Perlstein-van Raalte, A. vanTranslatorsecondary authorsome editionsconfirmed
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To My Mother
First words
On Friday noon, July the twentieth, 1714, the finest bridge in all Peru broke and precipitated five travellers into the gulf below.
Foreword

Thornton Wilder's Bridge of San Luis Rey is as close to perfect a moral fable as we are ever likely to get in American literature.
Quotations
Either we live by accident and die by accident, or we live by plan and die by plan. And on that instant Brother Juniper made the resolve to inquire into the secret lives of those five persons, that moment falling through the air, and to surprise the reason of their taking off.
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(Click to show. Warning: May contain spoilers.)
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Amazon.com Product Description (ISBN 0060088877, Paperback)

This beautiful new edition features unpublished notes for the novel and other illuminating documentary material, all of which is included in a new Afterword by Tappan Wilder.

"On Friday noon, July the twentieth, 1714, the finest bridge in all Peru broke and precipitated five travelers into the gulf below." With this celebrated sentence Thornton Wilder begins The Bridge of San Luis Rey, one of the towering achievements in American fiction and a novel read throughout the world.

By chance, a monk witnesses the tragedy. Brother Juniper then embarks on a quest to prove that it was divine intervention rather than chance that led to the deaths of those who perished in the tragedy. His search leads to his own death -- and to the author's timeless investigation into the nature of love and the meaning of the human condition.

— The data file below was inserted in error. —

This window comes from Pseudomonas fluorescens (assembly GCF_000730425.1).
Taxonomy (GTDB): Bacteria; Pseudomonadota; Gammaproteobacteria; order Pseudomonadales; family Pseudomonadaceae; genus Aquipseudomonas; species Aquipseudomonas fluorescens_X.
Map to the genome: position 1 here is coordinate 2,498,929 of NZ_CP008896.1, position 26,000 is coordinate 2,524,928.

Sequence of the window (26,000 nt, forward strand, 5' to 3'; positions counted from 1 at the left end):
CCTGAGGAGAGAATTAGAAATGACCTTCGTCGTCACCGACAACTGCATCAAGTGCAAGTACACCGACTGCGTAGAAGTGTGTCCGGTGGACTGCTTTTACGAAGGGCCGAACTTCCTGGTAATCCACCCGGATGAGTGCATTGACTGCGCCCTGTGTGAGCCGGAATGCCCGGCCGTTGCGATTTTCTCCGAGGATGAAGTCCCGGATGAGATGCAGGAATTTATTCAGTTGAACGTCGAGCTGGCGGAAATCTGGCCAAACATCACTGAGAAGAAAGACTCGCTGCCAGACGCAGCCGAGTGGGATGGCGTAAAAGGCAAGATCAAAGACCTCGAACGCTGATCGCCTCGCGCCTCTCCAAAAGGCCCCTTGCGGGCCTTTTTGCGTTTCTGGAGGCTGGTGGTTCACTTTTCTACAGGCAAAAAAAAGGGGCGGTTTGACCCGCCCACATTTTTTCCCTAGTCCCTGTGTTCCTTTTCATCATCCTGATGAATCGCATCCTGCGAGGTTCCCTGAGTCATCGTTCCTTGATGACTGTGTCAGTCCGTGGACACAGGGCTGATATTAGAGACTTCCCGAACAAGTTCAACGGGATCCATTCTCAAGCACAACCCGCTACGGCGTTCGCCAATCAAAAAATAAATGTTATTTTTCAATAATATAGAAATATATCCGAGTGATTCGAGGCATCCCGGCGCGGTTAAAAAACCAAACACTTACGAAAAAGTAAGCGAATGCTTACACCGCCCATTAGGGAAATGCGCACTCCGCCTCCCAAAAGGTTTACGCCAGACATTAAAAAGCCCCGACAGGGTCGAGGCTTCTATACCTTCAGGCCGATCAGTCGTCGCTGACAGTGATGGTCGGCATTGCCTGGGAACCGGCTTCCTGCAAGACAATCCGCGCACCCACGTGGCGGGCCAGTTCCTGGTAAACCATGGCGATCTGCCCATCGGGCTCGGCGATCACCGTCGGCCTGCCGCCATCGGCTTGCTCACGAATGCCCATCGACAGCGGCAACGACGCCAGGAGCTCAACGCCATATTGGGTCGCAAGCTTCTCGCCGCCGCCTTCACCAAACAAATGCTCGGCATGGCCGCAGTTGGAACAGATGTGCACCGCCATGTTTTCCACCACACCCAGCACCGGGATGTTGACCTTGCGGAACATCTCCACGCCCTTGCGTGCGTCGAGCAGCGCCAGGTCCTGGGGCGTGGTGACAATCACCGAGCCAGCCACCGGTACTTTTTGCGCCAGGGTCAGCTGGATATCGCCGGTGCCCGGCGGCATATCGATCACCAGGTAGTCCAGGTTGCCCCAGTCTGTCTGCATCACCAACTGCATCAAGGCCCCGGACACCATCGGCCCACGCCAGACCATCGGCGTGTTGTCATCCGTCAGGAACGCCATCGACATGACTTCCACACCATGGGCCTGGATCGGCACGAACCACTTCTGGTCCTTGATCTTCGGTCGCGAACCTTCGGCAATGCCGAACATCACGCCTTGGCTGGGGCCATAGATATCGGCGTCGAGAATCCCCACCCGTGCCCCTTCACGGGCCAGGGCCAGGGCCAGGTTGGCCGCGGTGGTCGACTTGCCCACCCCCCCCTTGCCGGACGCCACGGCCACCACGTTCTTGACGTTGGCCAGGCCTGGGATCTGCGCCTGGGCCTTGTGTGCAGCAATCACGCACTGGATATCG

This new edition of Wilder’s 1928 Pulitzer Prize winning novel contains a new foreword by Russell Banks.

(retrieved from Amazon Mon, 30 Sep 2013 13:32:57 -0400)

(see all 6 descriptions)

This beautiful new edition features unpublished notes for the novel and other illuminating documentary mate- rial, all of which is included in a new Afterword by Tappan Wilder. "On Friday noon, July the twentieth, 1714,the finest bridge in all Peru broke and precipitated five travelers into the gulf below." With this celebrated sentence Thornton Wilder begins The Bridge of San Luis Rey, one of the towering achievements in American fiction and a novel read throughout the world. By chance, a monk witnesses the tragedy. Brother Juniper then embarks on a quest to prove that it was divine intervention rather than chance that led to the deaths of those who perished in the tragedy. His search leads to his own death -- and to the author's timeless investigation into the nature of love and the meaning of the human condition.… (more)

(summary from another edition)

» see all 10 descriptions